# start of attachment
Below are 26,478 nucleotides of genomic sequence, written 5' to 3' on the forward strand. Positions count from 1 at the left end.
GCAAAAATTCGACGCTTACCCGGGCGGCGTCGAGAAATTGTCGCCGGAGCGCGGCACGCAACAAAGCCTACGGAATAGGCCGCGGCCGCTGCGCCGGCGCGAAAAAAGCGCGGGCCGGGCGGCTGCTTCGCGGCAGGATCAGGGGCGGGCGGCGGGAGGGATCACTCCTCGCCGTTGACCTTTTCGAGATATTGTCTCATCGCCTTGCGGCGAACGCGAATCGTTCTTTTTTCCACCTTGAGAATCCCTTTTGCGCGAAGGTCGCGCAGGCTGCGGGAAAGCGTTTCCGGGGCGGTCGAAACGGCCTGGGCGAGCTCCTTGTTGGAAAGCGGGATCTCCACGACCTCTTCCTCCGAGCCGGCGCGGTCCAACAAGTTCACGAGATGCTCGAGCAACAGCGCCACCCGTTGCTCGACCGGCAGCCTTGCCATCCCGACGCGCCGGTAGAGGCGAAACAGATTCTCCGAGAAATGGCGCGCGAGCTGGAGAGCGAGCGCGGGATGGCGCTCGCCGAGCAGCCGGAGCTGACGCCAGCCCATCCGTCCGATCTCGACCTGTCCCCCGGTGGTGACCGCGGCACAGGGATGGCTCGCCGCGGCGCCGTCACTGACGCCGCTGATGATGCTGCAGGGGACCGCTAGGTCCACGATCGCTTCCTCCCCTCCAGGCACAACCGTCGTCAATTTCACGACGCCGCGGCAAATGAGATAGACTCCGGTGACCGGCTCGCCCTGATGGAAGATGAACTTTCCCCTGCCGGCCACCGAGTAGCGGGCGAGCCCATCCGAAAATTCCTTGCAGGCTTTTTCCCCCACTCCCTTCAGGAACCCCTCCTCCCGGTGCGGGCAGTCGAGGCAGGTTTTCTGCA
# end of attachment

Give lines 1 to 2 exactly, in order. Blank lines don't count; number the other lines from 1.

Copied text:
Below are 26,478 nucleotides of genomic sequence, written 5' to 3' on the forward strand. Positions count from 1 at the left end.
GCAAAAATTCGACGCTTACCCGGGCGGCGTCGAGAAATTGTCGCCGGAGCGCGGCACGCAACAAAGCCTACGGAATAGGCCGCGGCCGCTGCGCCGGCGCGAAAAAAGCGCGGGCCGGGCGGCTGCTTCGCGGCAGGATCAGGGGCGGGCGGCGGGAGGGATCACTCCTCGCCGTTGACCTTTTCGAGATATTGTCTCATCGCCTTGCGGCGAACGCGAATCGTTCTTTTTTCCACCTTGAGAATCCCTTTTGCGCGAAGGTCGCGCAGGCTGCGGGAAAGCGTTTCCGGGGCGGTCGAAACGGCCTGGGCGAGCTCCTTGTTGGAAAGCGGGATCTCCACGACCTCTTCCTCCGAGCCGGCGCGGTCCAACAAGTTCACGAGATGCTCGAGCAACAGCGCCACCCGTTGCTCGACCGGCAGCCTTGCCATCCCGACGCGCCGGTAGAGGCGAAACAGATTCTCCGAGAAATGGCGCGCGAGCTGGAGAGCGAGCGCGGGATGGCGCTCGCCGAGCAGCCGGAGCTGACGCCAGCCCATCCGTCCGATCTCGACCTGTCCCCCGGTGGTGACCGCGGCACAGGGATGGCTCGCCGCGGCGCCGTCACTGACGCCGCTGATGATGCTGCAGGGGACCGCTAGGTCCACGATCGCTTCCTCCCCTCCAGGCACAACCGTCGTCAATTTCACGACGCCGCGGCAAATGAGATAGACTCCGGTGACCGGCTCGCCCTGATGGAAGATGAACTTTCCCCTGCCGGCCACCGAGTAGCGGGCGAGCCCATCCGAAAATTCCTTGCAGGCTTTTTCCCCCACTCCCTTCAGGAACCCCTCCTCCCGGTGCGGGCAGTCGAGGCAGGTTTTCTGCA